A former nurse has pleaded guilty to first-degree murder in the deaths of eight nursing home residents in Ontario, Canada, the Associated Press reports.
Elizabeth Wettlaufer, 49, also pleaded guilty June 1 to four counts of attempted murder and two counts of aggravated assault in a Woodstock, Ontario, courtroom.
She told the judge that as she was working as a registered nurse between 2007 and 2014 she injected the victims with insulin without medical reason.
In a taped interview with a Toronto police officer conducted on October 5, 2016, which was made public and posted to media websites, Wettlaufer said about one of the murders, "I knew the difference between right and wrong, but I thought this was something God, or whoever, wanted me to do it. But I was starting at that point to doubt that it was God."
She also described some of the victims as "feisty" and hard to handle and she reported feeling a "red surge" come over her before each killing.
The AP reported that she had been a registered nurse from August 1995 until she resigned in September 30, 2016.
The incidents reportedly occurred in three Ontario long-term care facilities and at a private home. According to a CBC report, Wettlaufer worked at homes in the Ontario communities of Woodstock, Paris, and London, and often was in charge of the nightshifts.
The eight people killed were Maurice Granat, 84; Arpad Horvath, 75; Helen Matheson, 95; Gladys Millard, 87; Maureen Pickering, 79; James Silcox, 84; Helen Young, 90; and Mary Zurawinski, 96.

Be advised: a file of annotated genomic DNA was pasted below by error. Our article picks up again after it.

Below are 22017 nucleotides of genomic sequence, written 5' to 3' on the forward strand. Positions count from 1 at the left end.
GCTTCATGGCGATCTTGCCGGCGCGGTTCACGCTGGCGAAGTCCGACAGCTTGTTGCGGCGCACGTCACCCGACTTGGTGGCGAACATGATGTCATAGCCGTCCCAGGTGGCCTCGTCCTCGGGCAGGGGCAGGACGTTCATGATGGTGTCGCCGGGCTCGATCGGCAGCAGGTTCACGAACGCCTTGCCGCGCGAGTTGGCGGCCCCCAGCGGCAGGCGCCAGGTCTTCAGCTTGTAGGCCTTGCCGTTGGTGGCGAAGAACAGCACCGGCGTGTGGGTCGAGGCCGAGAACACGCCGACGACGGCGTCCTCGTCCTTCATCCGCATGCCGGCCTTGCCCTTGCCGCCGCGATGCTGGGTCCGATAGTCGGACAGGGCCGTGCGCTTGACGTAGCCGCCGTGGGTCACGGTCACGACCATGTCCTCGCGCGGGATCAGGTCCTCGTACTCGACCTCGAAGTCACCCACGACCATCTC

"I'm Sorry Isn't Enough"
In the taped interview, the officer asks what she would say to the families.
"What can you say to them that would matter? I'm sorry isn't enough," she says. "I should have gotten help sooner. I took something from you that was precious and was taken too soon."
The AP reported that the daughter of James Silcox, Andrea Silcox, said she was glad there would be no lengthy trial.
"I will forgive her, I have to forgive her...my father would want that," she said. "Forget? I'll never forget what happened."
Arpad Horvath Jr, however, said about his father's death, "She took away my best friend and my hero and I can't forgive that."
Wettlaufer will be sentenced at the end of June.
Meanwhile, the Canadian Association of Retired Persons (CARP) is calling for a public inquiry into abuse and deaths of older patients in Canada.
"The murder of these eight elderly residents in their long-term care facility puts a disturbing spotlight on long-term care," Wanda Morris, vice president of advocacy for CARP said in a statement the day Wettlaufer pleaded guilty. "CARP is very concerned about attitudes and behaviours towards our most vulnerable Canadians in long-term care. A public inquiry is long-overdue."
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